North Korea has shown a willingness to sell any weapons technology they can develop. Therefore Kurtz argues that the current course of events will eventually lead to nuclear terrorism against the United States.
Continuation of this situation will be catastrophic for the United States. In the short term, North Korean sales of plutonium would lead to dirty bombs in American cities, rendering sections of Washington or New York uninhabitable for generations. In the medium term, plutonium sales will doubtless lead to full-scale nuclear blasts, set off by terrorists, in American cities. These will kill hundreds of thousands, even millions of Americans. Full-scale nuclear arms proliferation to rogue nations will also lead to yet more nuclear blackmail, of the type being practiced by Korea right now.
The problem is that the best course of action to save American cities places Seoul South Korea in danger of destruction and loss of millions of lives. Kurtz argues that other nations have a strong incentive to disassociate themselves from the US war on terror and rogue regimes.
The policy that best saves Washington and New York most risks Seoul. And this is because South Korea (like Europe) is gradually being transformed from a frontline Cold War tripwire into potential collateral damage in a direct battle between the United States and terrorists and rogue regimes armed with weapons of mass destruction. After a Korean conflict in which both the North and the South are devastated, the world would shun America as a dangerous pariah — and from the perspective of the world's interests, this would not be entirely without justification.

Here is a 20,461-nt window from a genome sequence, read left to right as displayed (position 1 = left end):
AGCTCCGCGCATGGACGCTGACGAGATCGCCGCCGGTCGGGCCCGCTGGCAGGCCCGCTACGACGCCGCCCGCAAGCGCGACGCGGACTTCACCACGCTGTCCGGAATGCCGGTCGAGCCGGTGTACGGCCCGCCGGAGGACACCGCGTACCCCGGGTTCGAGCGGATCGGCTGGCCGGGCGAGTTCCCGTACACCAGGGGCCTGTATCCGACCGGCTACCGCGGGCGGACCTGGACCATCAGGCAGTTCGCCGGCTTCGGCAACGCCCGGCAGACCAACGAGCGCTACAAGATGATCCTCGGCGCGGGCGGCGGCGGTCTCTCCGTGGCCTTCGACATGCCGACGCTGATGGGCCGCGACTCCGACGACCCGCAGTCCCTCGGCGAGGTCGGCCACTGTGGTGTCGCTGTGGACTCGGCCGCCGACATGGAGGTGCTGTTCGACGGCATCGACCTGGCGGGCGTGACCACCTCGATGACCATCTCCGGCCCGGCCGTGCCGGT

If the US moves against North Korea then it risks becoming a pariah. If the US doesn't move against North Korea then eventually the US will lose some American cities to nuclear terrorism. Throughout the world it is widely believed that the United States can't possibly be threatened because it is enormously more powerful than any other nation. Yet in spite of this power the growing abilities of American adversaries to conduct asymmetric warfare leaves the United States facing a terrible strategic dilemma.
Some argue for a preemptive strike against Yongbyon. While it is impossible to predict what the North Korean response would be let us suppose the North Korean regime would decide not to respond by attacking South Korea. Then would such a preemptive strike be sufficient to remove the threat posed by North Korea? Probably not. The reactivation of the Yongbyon facility is just one step toward current crisis and Yongbyon is not the only source of weapons grade material that the North Koreans have. The detection of North Korean uranium enrichment efforts (that last link has a great collection of information on what is publically know about the North Korean uranium enrichment efforts) which started back in the 1990s and the North Korean acknowledgement of that program are what led to the current crisis.
While US intelligence has identified a few sites that might be doing uranium enrichment it is not clear that the US can be certain that an air strike would knock out all uranium enrichment facilities. How big is the uranium enrichment equipment? Could North Korea move it rapidly and hide some of it in advance of signs of a preemptive strike? Might the North Koreans already have moved some of the plutonium from Yongbyon to a facility that is unknown to US intelligence? It is not clear that a preemptive strike against North Korea's nuclear faciliities would remove the threat that North Korea poses to the US.